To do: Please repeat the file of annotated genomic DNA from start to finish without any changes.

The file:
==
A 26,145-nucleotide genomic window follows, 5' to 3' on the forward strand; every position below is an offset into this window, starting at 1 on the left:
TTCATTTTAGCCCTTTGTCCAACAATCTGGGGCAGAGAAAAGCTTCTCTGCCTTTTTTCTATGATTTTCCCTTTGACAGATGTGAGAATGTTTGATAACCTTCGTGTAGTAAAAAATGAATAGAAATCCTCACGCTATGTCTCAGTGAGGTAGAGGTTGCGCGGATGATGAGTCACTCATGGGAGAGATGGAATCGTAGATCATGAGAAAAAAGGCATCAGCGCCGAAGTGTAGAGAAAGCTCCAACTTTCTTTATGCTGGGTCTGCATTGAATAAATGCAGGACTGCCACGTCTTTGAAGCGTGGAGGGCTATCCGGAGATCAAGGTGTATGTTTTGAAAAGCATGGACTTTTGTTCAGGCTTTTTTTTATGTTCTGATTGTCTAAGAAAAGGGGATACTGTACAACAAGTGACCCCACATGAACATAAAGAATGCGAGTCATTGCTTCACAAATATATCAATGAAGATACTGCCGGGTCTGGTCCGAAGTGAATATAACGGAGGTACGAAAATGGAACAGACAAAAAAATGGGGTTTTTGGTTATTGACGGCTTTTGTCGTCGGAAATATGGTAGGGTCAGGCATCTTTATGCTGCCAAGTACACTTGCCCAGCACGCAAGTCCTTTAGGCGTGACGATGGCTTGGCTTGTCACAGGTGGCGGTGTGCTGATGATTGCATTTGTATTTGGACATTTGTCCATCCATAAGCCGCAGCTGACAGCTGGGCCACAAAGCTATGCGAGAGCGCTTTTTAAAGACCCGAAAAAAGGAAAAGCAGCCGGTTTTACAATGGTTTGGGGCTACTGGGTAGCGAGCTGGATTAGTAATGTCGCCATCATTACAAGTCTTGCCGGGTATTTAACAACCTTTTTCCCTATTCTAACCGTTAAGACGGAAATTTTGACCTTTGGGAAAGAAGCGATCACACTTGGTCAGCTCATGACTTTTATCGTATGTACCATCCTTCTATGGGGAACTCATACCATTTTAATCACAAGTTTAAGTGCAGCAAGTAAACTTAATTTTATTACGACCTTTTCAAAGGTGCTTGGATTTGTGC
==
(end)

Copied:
A 26,145-nucleotide genomic window follows, 5' to 3' on the forward strand; every position below is an offset into this window, starting at 1 on the left:
TTCATTTTAGCCCTTTGTCCAACAATCTGGGGCAGAGAAAAGCTTCTCTGCCTTTTTTCTATGATTTTCCCTTTGACAGATGTGAGAATGTTTGATAACCTTCGTGTAGTAAAAAATGAATAGAAATCCTCACGCTATGTCTCAGTGAGGTAGAGGTTGCGCGGATGATGAGTCACTCATGGGAGAGATGGAATCGTAGATCATGAGAAAAAAGGCATCAGCGCCGAAGTGTAGAGAAAGCTCCAACTTTCTTTATGCTGGGTCTGCATTGAATAAATGCAGGACTGCCACGTCTTTGAAGCGTGGAGGGCTATCCGGAGATCAAGGTGTATGTTTTGAAAAGCATGGACTTTTGTTCAGGCTTTTTTTTATGTTCTGATTGTCTAAGAAAAGGGGATACTGTACAACAAGTGACCCCACATGAACATAAAGAATGCGAGTCATTGCTTCACAAATATATCAATGAAGATACTGCCGGGTCTGGTCCGAAGTGAATATAACGGAGGTACGAAAATGGAACAGACAAAAAAATGGGGTTTTTGGTTATTGACGGCTTTTGTCGTCGGAAATATGGTAGGGTCAGGCATCTTTATGCTGCCAAGTACACTTGCCCAGCACGCAAGTCCTTTAGGCGTGACGATGGCTTGGCTTGTCACAGGTGGCGGTGTGCTGATGATTGCATTTGTATTTGGACATTTGTCCATCCATAAGCCGCAGCTGACAGCTGGGCCACAAAGCTATGCGAGAGCGCTTTTTAAAGACCCGAAAAAAGGAAAAGCAGCCGGTTTTACAATGGTTTGGGGCTACTGGGTAGCGAGCTGGATTAGTAATGTCGCCATCATTACAAGTCTTGCCGGGTATTTAACAACCTTTTTCCCTATTCTAACCGTTAAGACGGAAATTTTGACCTTTGGGAAAGAAGCGATCACACTTGGTCAGCTCATGACTTTTATCGTATGTACCATCCTTCTATGGGGAACTCATACCATTTTAATCACAAGTTTAAGTGCAGCAAGTAAACTTAATTTTATTACGACCTTTTCAAAGGTGCTTGGATTTGTGC